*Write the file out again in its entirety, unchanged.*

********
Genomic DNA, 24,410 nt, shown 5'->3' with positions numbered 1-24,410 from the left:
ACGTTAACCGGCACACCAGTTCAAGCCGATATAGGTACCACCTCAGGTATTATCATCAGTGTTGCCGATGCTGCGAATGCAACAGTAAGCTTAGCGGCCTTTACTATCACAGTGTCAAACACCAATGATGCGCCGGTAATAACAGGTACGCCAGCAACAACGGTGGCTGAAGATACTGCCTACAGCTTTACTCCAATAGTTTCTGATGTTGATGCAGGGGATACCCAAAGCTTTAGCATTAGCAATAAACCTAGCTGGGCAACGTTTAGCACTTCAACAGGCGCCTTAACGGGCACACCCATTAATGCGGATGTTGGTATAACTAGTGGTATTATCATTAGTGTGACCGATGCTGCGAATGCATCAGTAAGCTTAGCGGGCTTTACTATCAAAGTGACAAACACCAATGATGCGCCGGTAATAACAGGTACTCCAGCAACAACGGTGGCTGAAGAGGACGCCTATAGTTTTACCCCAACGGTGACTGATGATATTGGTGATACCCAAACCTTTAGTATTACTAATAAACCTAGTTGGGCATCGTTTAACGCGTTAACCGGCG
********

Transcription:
Genomic DNA, 24,410 nt, shown 5'->3' with positions numbered 1-24,410 from the left:
ACGTTAACCGGCACACCAGTTCAAGCCGATATAGGTACCACCTCAGGTATTATCATCAGTGTTGCCGATGCTGCGAATGCAACAGTAAGCTTAGCGGCCTTTACTATCACAGTGTCAAACACCAATGATGCGCCGGTAATAACAGGTACGCCAGCAACAACGGTGGCTGAAGATACTGCCTACAGCTTTACTCCAATAGTTTCTGATGTTGATGCAGGGGATACCCAAAGCTTTAGCATTAGCAATAAACCTAGCTGGGCAACGTTTAGCACTTCAACAGGCGCCTTAACGGGCACACCCATTAATGCGGATGTTGGTATAACTAGTGGTATTATCATTAGTGTGACCGATGCTGCGAATGCATCAGTAAGCTTAGCGGGCTTTACTATCAAAGTGACAAACACCAATGATGCGCCGGTAATAACAGGTACTCCAGCAACAACGGTGGCTGAAGAGGACGCCTATAGTTTTACCCCAACGGTGACTGATGATATTGGTGATACCCAAACCTTTAGTATTACTAATAAACCTAGTTGGGCATCGTTTAACGCGTTAACCGGCG